GDPR came into force a year ago tomorrow. Twelve months on from that, what has changed?
The European regulations, which took effect on May 25 2018, require data controllers to safeguard their data, and to gain informed consent on how they may use that data. That includes whether retailers and brands can send marketing emails.
In the first nine months of the scheme, says a European Union report on GDPR, 281 cases have been registered under GDPR by 30 different EEA bodies, stemming in 194 of those cases from complaints by individuals. The three primary reasons for lodging a case came in relation to the exercise of the data subjects’ rights, in relation to consumer rights, and in relation to data breaches.
Industry members say that that the European legislation has put customers in charge, not only within the European Economic Area, but around the world.
Ben Jackson, general manager, SAP Customer Data Cloud, SAP Customer Experience, said: “Since GDPR was enacted, data privacy has become a global conversation. It was a catalyst for a global movement to put customers back in the driving seat of how and when their identity and related data can be used. This regulation was just the first phase, serving as the basis for much of the newer legislation we’re seeing in California, Brazil, India and Japan -- and we can expect more countries and regions to follow suit.
“As part of this global movement, consumers and their representatives have taken steps over the past year to ensure that customers have greater control over how and when organisations store information about them. At the same time, organisations are learning that losing trust with customers and other organisations comes at a huge cost. Research indicates that if an organisation does not take adequate steps to secure customer data and loses 50M records, it would cost their business $350M. While the implementation of fines has not started in earnest just yet, we have seen the start of it -- for example, Google being fined -- and expect to see an uptick in the back half of this year.”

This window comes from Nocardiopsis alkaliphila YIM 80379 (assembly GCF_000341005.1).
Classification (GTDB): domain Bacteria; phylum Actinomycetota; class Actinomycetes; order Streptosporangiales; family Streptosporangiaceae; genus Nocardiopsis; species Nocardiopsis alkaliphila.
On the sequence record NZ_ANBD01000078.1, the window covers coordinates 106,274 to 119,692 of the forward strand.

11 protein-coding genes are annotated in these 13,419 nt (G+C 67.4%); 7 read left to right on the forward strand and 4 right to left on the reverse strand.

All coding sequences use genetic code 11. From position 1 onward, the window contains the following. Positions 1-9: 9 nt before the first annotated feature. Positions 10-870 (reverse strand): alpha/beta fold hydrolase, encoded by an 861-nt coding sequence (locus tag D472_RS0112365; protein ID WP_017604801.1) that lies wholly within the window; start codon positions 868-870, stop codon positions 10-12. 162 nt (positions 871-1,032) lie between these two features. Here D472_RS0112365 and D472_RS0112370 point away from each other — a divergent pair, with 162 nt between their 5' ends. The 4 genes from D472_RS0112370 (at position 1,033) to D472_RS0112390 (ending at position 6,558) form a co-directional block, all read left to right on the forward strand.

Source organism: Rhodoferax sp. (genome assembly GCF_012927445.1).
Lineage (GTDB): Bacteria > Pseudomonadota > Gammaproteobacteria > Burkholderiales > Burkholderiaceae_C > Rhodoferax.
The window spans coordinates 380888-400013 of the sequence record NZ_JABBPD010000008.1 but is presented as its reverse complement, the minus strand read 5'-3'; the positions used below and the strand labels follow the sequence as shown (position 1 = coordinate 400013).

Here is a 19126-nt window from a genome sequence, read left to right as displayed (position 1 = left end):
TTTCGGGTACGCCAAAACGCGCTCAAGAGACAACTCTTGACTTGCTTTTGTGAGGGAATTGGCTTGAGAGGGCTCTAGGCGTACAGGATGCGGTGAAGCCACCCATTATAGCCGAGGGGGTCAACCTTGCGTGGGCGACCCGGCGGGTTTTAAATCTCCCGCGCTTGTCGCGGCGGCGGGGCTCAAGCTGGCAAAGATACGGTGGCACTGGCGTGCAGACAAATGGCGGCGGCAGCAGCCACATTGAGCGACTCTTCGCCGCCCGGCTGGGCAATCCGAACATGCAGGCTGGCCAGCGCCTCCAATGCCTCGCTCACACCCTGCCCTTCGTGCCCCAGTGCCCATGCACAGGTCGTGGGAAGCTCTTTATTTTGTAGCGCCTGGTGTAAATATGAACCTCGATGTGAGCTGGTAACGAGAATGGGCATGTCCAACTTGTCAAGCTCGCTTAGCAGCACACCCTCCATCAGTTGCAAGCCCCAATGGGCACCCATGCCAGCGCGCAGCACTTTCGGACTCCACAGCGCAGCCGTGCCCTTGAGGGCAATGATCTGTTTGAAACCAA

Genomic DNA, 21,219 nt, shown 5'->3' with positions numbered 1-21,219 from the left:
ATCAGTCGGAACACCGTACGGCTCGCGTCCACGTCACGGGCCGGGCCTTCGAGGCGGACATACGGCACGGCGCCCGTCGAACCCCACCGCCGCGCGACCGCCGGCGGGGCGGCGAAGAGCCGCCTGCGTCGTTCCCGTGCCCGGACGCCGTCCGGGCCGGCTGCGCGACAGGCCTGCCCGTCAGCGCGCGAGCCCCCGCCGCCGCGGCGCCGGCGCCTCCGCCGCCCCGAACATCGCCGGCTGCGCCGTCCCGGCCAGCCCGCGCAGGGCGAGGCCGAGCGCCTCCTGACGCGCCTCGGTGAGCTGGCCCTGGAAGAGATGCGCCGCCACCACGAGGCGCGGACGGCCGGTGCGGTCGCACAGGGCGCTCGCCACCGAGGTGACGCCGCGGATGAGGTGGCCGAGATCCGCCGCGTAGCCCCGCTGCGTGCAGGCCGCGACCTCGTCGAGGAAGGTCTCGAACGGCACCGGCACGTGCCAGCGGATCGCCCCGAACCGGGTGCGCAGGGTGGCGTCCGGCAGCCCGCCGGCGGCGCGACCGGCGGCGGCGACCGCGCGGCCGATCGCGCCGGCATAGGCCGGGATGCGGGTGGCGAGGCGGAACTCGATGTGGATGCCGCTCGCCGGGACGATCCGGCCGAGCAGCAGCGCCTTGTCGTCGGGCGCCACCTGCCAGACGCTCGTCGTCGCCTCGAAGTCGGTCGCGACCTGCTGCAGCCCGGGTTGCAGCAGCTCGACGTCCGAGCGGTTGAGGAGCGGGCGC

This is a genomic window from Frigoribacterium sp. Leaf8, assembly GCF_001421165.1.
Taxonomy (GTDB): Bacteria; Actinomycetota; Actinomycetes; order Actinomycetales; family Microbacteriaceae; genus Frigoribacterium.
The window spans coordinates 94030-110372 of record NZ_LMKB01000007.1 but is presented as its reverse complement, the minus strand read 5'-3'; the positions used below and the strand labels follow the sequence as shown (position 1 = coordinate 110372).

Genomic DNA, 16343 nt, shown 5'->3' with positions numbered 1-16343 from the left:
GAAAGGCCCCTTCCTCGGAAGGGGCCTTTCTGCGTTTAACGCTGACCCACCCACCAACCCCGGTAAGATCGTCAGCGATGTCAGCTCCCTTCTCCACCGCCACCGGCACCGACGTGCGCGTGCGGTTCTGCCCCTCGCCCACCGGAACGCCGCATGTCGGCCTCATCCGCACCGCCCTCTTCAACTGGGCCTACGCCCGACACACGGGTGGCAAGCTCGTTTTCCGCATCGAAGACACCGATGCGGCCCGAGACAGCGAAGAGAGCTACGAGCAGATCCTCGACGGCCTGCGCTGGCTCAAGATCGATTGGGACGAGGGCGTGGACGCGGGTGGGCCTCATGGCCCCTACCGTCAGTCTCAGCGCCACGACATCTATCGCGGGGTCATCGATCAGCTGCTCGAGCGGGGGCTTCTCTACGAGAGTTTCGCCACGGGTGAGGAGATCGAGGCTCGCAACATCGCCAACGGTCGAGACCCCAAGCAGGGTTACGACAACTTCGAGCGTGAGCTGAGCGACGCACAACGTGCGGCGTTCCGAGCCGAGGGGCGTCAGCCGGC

Retail marketing databases have now successfully recovered to 101% of their pre-GDPR levels, according to research from customer journey optimisation specialist Yieldify.
Its study suggested marketers were more pessimistic than they needed to be ahead of GDPR – and that retail businesses had been the most successful in recovering from its impact.
At the time, it found that just over one-third (33.4%) of marketers lost over 30% of their databases and just over one-fifth (21.6%) claimed to be unaffected by the new regulations stipulating higher levels of consent to process customer data - though this included all the legal businesses surveyed.
Since then, retail marketers reported that their databases had recovered to 101% of their pre-GDPR size, whereas travel marketing databases remained at 74% of their levels last year. Larger businesses generally lost greater proportions of data last year (an average of 29% for businesses of 100-500 people), but recovered at strong rate of 24%. In comparison, businesses with less than 100 employees have only recovered by 18%.